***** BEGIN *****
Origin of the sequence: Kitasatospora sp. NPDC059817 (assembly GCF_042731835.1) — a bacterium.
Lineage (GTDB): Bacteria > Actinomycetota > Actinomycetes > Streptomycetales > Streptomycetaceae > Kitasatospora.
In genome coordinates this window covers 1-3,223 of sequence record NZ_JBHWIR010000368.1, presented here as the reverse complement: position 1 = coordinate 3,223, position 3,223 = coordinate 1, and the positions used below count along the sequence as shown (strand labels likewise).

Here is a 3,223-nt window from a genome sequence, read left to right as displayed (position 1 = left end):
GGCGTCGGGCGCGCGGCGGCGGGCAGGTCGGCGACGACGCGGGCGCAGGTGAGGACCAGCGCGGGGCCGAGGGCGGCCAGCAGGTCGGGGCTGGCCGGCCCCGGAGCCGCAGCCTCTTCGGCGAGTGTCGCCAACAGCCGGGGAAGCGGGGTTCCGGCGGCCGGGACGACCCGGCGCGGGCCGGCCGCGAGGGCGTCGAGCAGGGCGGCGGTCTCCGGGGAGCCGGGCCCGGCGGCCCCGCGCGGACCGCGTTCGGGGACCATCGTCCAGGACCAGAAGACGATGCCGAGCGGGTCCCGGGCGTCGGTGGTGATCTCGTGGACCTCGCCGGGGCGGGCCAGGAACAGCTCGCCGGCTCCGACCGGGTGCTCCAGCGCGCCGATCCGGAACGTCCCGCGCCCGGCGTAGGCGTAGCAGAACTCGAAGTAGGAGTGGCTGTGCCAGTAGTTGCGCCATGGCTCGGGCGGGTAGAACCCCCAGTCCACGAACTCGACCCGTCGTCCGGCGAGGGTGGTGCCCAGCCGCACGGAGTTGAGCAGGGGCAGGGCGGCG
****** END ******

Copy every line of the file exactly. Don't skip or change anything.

Origin of the sequence: Kitasatospora sp. NPDC059817 (assembly GCF_042731835.1) — a bacterium.
Lineage (GTDB): Bacteria > Actinomycetota > Actinomycetes > Streptomycetales > Streptomycetaceae > Kitasatospora.
In genome coordinates this window covers 1-3,223 of sequence record NZ_JBHWIR010000368.1, presented here as the reverse complement: position 1 = coordinate 3,223, position 3,223 = coordinate 1, and the positions used below count along the sequence as shown (strand labels likewise).

Here is a 3,223-nt window from a genome sequence, read left to right as displayed (position 1 = left end):
GGCGTCGGGCGCGCGGCGGCGGGCAGGTCGGCGACGACGCGGGCGCAGGTGAGGACCAGCGCGGGGCCGAGGGCGGCCAGCAGGTCGGGGCTGGCCGGCCCCGGAGCCGCAGCCTCTTCGGCGAGTGTCGCCAACAGCCGGGGAAGCGGGGTTCCGGCGGCCGGGACGACCCGGCGCGGGCCGGCCGCGAGGGCGTCGAGCAGGGCGGCGGTCTCCGGGGAGCCGGGCCCGGCGGCCCCGCGCGGACCGCGTTCGGGGACCATCGTCCAGGACCAGAAGACGATGCCGAGCGGGTCCCGGGCGTCGGTGGTGATCTCGTGGACCTCGCCGGGGCGGGCCAGGAACAGCTCGCCGGCTCCGACCGGGTGCTCCAGCGCGCCGATCCGGAACGTCCCGCGCCCGGCGTAGGCGTAGCAGAACTCGAAGTAGGAGTGGCTGTGCCAGTAGTTGCGCCATGGCTCGGGCGGGTAGAACCCCCAGTCCACGAACTCGACCCGTCGTCCGGCGAGGGTGGTGCCCAGCCGCACGGAGTTGAGCAGGGGCAGGGCGGCG